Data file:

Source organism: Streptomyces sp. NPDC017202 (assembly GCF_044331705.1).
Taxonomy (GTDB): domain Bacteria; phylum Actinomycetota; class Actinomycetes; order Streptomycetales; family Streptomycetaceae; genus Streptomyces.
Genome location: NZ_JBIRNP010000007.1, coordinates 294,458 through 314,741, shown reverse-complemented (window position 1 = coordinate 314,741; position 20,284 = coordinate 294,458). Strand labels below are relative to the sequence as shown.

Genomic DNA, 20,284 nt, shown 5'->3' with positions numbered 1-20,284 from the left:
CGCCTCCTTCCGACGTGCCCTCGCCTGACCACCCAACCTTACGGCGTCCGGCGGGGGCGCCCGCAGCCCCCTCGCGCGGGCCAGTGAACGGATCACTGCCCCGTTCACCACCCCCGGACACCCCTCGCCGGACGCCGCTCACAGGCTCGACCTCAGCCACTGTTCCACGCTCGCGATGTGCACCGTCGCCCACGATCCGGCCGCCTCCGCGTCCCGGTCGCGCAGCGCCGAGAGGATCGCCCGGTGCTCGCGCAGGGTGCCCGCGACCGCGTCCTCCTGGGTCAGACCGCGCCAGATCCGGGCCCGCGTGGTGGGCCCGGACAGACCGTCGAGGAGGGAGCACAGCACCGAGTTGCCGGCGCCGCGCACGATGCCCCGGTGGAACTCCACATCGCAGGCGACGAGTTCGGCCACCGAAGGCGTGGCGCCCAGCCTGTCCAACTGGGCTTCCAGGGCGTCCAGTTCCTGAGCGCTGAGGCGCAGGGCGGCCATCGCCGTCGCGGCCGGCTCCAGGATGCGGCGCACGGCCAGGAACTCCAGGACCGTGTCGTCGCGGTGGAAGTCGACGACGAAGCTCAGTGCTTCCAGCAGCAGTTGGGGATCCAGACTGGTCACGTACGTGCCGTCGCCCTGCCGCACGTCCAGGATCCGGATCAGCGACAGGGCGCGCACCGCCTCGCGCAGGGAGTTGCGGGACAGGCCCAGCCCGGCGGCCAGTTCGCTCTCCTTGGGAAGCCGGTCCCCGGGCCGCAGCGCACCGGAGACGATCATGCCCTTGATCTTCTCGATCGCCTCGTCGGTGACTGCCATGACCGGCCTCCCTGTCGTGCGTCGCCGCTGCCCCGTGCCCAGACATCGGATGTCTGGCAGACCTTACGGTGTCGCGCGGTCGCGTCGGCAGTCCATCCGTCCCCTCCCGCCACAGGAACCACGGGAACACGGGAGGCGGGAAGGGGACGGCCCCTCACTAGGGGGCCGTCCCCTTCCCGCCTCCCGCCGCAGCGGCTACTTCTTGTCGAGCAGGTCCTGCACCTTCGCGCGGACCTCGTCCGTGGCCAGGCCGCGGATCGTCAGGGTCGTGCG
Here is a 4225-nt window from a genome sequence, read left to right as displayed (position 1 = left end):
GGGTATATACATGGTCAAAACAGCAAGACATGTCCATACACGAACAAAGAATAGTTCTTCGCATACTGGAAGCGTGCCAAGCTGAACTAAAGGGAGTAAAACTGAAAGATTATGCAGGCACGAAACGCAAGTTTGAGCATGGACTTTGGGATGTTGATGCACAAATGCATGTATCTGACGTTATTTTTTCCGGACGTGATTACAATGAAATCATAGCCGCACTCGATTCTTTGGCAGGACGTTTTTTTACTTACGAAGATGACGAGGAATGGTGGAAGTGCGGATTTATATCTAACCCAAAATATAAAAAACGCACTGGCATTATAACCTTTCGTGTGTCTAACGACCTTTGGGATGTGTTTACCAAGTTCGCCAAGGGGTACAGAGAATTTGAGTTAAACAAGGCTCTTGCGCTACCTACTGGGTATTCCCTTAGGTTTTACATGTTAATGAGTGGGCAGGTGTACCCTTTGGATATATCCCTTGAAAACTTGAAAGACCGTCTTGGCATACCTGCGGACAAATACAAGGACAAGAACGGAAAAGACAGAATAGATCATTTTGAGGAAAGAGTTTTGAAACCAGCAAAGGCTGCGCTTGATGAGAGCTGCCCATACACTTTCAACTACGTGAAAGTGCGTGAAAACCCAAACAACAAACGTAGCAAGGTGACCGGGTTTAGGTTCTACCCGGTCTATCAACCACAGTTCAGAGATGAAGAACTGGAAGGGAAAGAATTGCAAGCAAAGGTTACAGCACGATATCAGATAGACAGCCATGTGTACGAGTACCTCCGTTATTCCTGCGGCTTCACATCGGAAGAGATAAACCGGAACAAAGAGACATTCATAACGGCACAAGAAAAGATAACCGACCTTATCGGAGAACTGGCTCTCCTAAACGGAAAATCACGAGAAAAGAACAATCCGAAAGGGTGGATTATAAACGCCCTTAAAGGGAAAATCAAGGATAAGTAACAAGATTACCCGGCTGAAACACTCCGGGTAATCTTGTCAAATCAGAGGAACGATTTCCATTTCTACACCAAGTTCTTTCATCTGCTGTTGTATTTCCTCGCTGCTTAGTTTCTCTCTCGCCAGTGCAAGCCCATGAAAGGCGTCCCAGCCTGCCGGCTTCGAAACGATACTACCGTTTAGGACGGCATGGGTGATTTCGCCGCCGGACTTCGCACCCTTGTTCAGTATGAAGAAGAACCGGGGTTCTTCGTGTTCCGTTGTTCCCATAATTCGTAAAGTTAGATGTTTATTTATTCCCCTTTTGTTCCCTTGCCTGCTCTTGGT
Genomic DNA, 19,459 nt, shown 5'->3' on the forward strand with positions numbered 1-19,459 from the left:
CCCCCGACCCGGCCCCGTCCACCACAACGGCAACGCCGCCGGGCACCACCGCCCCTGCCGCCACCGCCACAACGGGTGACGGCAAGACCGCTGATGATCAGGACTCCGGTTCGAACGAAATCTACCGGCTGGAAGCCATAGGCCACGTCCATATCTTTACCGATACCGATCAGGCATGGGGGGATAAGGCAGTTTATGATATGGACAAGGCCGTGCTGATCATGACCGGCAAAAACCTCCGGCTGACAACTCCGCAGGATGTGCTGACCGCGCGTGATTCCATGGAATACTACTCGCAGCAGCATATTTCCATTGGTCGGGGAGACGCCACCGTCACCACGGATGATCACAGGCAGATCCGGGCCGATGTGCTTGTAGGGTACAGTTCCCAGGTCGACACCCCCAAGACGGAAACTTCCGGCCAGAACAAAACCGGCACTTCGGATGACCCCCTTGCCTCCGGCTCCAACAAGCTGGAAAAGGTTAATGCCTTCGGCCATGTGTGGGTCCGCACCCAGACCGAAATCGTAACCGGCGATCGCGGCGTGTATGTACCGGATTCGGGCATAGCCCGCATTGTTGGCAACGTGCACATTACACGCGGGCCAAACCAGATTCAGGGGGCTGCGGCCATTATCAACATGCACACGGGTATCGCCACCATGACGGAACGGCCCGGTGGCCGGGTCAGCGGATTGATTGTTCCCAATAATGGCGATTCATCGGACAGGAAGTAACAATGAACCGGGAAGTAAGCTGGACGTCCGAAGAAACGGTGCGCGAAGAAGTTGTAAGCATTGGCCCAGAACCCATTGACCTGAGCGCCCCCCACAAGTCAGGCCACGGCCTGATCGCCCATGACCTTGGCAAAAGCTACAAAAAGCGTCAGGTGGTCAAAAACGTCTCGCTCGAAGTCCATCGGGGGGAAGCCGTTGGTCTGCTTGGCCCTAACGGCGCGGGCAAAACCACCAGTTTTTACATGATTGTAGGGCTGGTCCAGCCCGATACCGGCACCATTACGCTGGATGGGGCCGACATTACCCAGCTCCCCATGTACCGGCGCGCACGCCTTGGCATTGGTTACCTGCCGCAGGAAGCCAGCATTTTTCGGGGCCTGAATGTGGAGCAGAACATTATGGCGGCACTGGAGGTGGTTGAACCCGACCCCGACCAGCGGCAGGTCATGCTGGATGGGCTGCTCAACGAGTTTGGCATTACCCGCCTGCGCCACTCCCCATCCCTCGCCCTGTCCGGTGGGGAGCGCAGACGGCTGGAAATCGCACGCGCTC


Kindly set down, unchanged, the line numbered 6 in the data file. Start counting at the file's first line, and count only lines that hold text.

Here is a 4225-nt window from a genome sequence, read left to right as displayed (position 1 = left end):